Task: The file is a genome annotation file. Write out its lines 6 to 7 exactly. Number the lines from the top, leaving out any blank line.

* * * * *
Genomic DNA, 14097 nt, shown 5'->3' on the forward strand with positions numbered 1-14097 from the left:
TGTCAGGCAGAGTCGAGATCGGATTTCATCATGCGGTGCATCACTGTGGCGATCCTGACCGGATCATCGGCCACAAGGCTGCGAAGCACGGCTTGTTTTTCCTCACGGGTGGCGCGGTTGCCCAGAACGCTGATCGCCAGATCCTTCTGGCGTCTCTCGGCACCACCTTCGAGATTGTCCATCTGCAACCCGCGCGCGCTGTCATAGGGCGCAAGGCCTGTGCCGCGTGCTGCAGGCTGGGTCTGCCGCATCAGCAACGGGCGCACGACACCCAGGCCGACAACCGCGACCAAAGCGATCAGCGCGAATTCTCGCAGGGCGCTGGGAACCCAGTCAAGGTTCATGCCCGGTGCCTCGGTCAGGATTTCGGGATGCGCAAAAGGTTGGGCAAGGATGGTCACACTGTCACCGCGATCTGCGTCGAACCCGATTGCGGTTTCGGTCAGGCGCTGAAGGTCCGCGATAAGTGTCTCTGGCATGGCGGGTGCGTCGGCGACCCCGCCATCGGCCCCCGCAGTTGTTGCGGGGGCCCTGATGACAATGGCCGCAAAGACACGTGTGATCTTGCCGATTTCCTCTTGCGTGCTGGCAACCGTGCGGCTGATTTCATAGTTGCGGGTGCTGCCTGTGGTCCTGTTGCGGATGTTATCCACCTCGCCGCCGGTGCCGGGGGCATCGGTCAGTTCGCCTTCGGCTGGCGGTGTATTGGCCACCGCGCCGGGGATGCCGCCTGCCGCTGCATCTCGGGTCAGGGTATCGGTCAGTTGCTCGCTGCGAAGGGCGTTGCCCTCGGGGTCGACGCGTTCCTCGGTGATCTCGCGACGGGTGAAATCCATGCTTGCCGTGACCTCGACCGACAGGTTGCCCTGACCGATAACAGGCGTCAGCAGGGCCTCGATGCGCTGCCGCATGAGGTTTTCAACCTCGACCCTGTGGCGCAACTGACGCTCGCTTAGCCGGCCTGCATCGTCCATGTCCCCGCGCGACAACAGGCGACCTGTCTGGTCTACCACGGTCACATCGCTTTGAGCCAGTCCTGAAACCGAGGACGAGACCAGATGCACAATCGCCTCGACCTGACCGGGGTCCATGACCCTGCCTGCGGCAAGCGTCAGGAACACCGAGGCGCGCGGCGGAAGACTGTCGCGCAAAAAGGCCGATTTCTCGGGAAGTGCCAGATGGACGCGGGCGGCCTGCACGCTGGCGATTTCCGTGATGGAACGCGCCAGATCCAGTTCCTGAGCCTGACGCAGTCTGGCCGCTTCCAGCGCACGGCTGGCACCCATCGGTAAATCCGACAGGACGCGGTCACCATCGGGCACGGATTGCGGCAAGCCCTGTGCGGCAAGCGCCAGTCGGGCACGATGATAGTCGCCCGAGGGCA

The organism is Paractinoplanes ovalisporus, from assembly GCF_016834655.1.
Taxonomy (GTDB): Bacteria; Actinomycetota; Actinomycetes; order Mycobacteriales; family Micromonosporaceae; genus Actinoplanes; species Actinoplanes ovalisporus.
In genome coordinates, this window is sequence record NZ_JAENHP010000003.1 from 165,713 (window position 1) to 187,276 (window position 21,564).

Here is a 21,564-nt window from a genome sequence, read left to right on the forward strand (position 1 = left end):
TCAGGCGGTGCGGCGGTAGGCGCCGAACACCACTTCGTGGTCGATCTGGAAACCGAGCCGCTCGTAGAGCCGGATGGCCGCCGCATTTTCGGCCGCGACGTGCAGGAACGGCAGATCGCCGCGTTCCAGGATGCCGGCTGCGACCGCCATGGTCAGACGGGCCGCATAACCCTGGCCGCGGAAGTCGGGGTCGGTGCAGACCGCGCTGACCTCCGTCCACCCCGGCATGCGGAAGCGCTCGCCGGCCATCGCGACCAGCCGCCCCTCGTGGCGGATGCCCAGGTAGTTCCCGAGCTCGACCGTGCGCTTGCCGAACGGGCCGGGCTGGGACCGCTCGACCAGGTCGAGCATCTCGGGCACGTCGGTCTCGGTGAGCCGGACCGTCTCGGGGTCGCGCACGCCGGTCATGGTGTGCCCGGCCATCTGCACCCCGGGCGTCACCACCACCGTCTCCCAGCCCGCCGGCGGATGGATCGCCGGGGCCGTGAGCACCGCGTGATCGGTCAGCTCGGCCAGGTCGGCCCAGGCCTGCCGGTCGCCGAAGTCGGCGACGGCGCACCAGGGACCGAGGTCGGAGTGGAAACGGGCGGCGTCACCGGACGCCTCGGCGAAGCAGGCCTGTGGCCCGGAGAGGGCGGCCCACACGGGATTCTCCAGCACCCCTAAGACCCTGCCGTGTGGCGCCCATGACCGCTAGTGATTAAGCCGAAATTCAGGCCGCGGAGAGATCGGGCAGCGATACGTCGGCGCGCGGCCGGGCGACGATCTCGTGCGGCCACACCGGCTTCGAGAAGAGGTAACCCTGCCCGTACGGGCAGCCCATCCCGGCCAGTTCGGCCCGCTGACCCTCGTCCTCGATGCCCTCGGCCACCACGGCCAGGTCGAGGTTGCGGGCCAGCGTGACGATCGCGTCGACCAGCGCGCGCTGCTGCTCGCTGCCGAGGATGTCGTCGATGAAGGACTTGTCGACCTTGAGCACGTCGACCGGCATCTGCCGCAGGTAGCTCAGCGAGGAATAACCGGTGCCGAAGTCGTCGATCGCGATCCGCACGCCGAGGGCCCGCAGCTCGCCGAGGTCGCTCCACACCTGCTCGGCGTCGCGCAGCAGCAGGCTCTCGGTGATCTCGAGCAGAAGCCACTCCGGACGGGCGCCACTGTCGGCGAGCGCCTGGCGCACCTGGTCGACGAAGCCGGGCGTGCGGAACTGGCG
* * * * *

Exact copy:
Here is a 21,564-nt window from a genome sequence, read left to right on the forward strand (position 1 = left end):
TCAGGCGGTGCGGCGGTAGGCGCCGAACACCACTTCGTGGTCGATCTGGAAACCGAGCCGCTCGTAGAGCCGGATGGCCGCCGCATTTTCGGCCGCGACGTGCAGGAACGGCAGATCGCCGCGTTCCAGGATGCCGGCTGCGACCGCCATGGTCAGACGGGCCGCATAACCCTGGCCGCGGAAGTCGGGGTCGGTGCAGACCGCGCTGACCTCCGTCCACCCCGGCATGCGGAAGCGCTCGCCGGCCATCGCGACCAGCCGCCCCTCGTGGCGGATGCCCAGGTAGTTCCCGAGCTCGACCGTGCGCTTGCCGAACGGGCCGGGCTGGGACCGCTCGACCAGGTCGAGCATCTCGGGCACGTCGGTCTCGGTGAGCCGGACCGTCTCGGGGTCGCGCACGCCGGTCATGGTGTGCCCGGCCATCTGCACCCCGGGCGTCACCACCACCGTCTCCCAGCCCGCCGGCGGATGGATCGCCGGGGCCGTGAGCACCGCGTGATCGGTCAGCTCGGCCAGGTCGGCCCAGGCCTGCCGGTCGCCGAAGTCGGCGACGGCGCACCAGGGACCGAGGTCGGAGTGGAAACGGGCGGCGTCACCGGACGCCTCGGCGAAGCAGGCCTGTGGCCCGGAGAGGGCGGCCCACACGGGATTCTCCAGCACCCCTAAGACCCTGCCGTGTGGCGCCCATGACCGCTAGTGATTAAGCCGAAATTCAGGCCGCGGAGAGATCGGGCAGCGATACGTCGGCGCGCGGCCGGGCGACGATCTCGTGCGGCCACACCGGCTTCGAGAAGAGGTAACCCTGCCCGTACGGGCAGCCCATCCCGGCCAGTTCGGCCCGCTGACCCTCGTCCTCGATGCCCTCGGCCACCACGGCCAGGTCGAGGTTGCGGGCCAGCGTGACGATCGCGTCGACCAGCGCGCGCTGCTGCTCGCTGCCGAGGATGTCGTCGATGAAGGACTTGTCGACCTTGAGCACGTCGACCGGCATCTGCCGCAGGTAGCTCAGCGAGGAATAACCGGTGCCGAAGTCGTCGATCGCGATCCGCACGCCGAGGGCCCGCAGCTCGCCGAGGTCGCTCCACACCTGCTCGGCGTCGCGCAGCAGCAGGCTCTCGGTGATCTCGAGCAGAAGCCACTCCGGACGGGCGCCACTGTCGGCGAGCGCCTGGCGCACCTGGTCGACGAAGCCGGGCGTGCGGAACTGGCG